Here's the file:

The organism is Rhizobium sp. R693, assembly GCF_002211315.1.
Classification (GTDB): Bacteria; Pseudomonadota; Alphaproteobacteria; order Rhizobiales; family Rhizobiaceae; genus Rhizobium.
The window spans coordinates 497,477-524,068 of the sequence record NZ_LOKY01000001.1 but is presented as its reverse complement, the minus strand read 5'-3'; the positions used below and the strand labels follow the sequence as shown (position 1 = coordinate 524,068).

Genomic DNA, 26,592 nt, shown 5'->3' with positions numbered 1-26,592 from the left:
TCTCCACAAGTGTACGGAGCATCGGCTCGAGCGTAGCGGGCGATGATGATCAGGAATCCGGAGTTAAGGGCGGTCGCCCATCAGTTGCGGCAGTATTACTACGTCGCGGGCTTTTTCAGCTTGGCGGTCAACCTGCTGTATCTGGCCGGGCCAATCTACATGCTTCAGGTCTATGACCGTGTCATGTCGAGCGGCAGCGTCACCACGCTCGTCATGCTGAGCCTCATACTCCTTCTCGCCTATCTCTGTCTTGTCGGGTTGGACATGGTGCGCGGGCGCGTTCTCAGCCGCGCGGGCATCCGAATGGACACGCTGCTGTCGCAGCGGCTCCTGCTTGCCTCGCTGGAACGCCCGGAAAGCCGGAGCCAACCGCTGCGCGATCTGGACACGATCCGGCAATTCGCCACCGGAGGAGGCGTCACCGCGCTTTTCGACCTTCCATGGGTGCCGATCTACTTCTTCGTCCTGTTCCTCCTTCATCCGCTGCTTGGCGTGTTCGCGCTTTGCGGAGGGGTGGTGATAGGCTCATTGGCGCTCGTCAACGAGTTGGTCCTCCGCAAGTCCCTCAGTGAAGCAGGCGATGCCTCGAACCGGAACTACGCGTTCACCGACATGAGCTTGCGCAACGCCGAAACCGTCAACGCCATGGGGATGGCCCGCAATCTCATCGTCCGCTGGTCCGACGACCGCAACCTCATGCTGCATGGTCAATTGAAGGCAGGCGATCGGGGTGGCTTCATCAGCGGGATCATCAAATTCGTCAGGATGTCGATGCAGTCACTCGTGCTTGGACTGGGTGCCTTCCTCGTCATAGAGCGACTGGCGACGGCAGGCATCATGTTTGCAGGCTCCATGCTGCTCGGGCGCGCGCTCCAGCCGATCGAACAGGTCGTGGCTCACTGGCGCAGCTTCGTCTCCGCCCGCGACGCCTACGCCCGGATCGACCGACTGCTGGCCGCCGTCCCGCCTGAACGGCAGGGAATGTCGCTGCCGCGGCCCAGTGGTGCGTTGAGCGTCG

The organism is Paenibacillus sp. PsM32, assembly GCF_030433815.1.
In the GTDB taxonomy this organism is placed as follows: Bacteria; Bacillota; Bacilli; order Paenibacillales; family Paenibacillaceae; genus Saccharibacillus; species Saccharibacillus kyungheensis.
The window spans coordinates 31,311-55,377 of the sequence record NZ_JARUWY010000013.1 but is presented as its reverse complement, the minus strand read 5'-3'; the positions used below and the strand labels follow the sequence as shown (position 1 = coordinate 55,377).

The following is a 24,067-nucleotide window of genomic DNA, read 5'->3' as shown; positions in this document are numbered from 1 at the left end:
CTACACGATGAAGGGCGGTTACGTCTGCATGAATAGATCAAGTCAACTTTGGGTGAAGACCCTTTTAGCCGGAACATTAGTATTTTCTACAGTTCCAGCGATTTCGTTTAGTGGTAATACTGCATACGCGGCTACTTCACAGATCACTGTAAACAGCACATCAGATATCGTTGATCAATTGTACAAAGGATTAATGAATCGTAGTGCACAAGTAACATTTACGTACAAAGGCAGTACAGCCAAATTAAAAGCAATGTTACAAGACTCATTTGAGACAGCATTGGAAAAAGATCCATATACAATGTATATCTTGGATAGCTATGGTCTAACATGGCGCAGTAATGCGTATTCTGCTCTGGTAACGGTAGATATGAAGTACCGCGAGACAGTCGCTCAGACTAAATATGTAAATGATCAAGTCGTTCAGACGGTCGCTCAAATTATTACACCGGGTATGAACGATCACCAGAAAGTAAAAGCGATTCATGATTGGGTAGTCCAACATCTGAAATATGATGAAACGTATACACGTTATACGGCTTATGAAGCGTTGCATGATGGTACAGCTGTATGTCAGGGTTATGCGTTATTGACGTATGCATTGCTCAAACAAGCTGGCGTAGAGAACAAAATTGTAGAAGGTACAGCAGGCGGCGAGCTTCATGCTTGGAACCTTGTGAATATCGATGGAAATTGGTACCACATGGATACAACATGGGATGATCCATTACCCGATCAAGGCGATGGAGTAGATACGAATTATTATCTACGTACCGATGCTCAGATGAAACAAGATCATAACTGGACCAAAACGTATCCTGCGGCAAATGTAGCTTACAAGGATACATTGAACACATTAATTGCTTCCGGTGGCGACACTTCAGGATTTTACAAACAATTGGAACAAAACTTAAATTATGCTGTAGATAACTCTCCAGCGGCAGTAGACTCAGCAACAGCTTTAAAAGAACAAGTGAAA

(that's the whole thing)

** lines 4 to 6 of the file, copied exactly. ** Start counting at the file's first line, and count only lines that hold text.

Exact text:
Genomic DNA, 26,592 nt, shown 5'->3' with positions numbered 1-26,592 from the left:
TCTCCACAAGTGTACGGAGCATCGGCTCGAGCGTAGCGGGCGATGATGATCAGGAATCCGGAGTTAAGGGCGGTCGCCCATCAGTTGCGGCAGTATTACTACGTCGCGGGCTTTTTCAGCTTGGCGGTCAACCTGCTGTATCTGGCCGGGCCAATCTACATGCTTCAGGTCTATGACCGTGTCATGTCGAGCGGCAGCGTCACCACGCTCGTCATGCTGAGCCTCATACTCCTTCTCGCCTATCTCTGTCTTGTCGGGTTGGACATGGTGCGCGGGCGCGTTCTCAGCCGCGCGGGCATCCGAATGGACACGCTGCTGTCGCAGCGGCTCCTGCTTGCCTCGCTGGAACGCCCGGAAAGCCGGAGCCAACCGCTGCGCGATCTGGACACGATCCGGCAATTCGCCACCGGAGGAGGCGTCACCGCGCTTTTCGACCTTCCATGGGTGCCGATCTACTTCTTCGTCCTGTTCCTCCTTCATCCGCTGCTTGGCGTGTTCGCGCTTTGCGGAGGGGTGGTGATAGGCTCATTGGCGCTCGTCAACGAGTTGGTCCTCCGCAAGTCCCTCAGTGAAGCAGGCGATGCCTCGAACCGGAACTACGCGTTCACCGACATGAGCTTGCGCAACGCCGAAACCGTCAACGCCATGGGGATGGCCCGCAATCTCATCGTCCGCTGGTCCGACGACCGCAACCTCATGCTGCATGGTCAATTGAAGGCAGGCGATCGGGGTGGCTTCATCAGCGGGATCATCAAATTCGTCAGGATGTCGATGCAGTCACTCGTGCTTGGACTGGGTGCCTTCCTCGTCATAGAGCGACTGGCGACGGCAGGCATCATGTTTGCAGGCTCCATGCTGCTCGGGCGCGCGCTCCAGCCGATCGAACAGGTCGTGGCTCACTGGCGCAGCTTCGTCTCCGCCCGCGACGCCTACGCCCGGATCGACCGACTGCTGGCCGCCGTCCCGCCTGAACGGCAGGGAATGTCGCTGCCGCGGCCCAGTGGTGCGTTGAGCGTCG

The organism is Paenibacillus sp. PsM32, assembly GCF_030433815.1.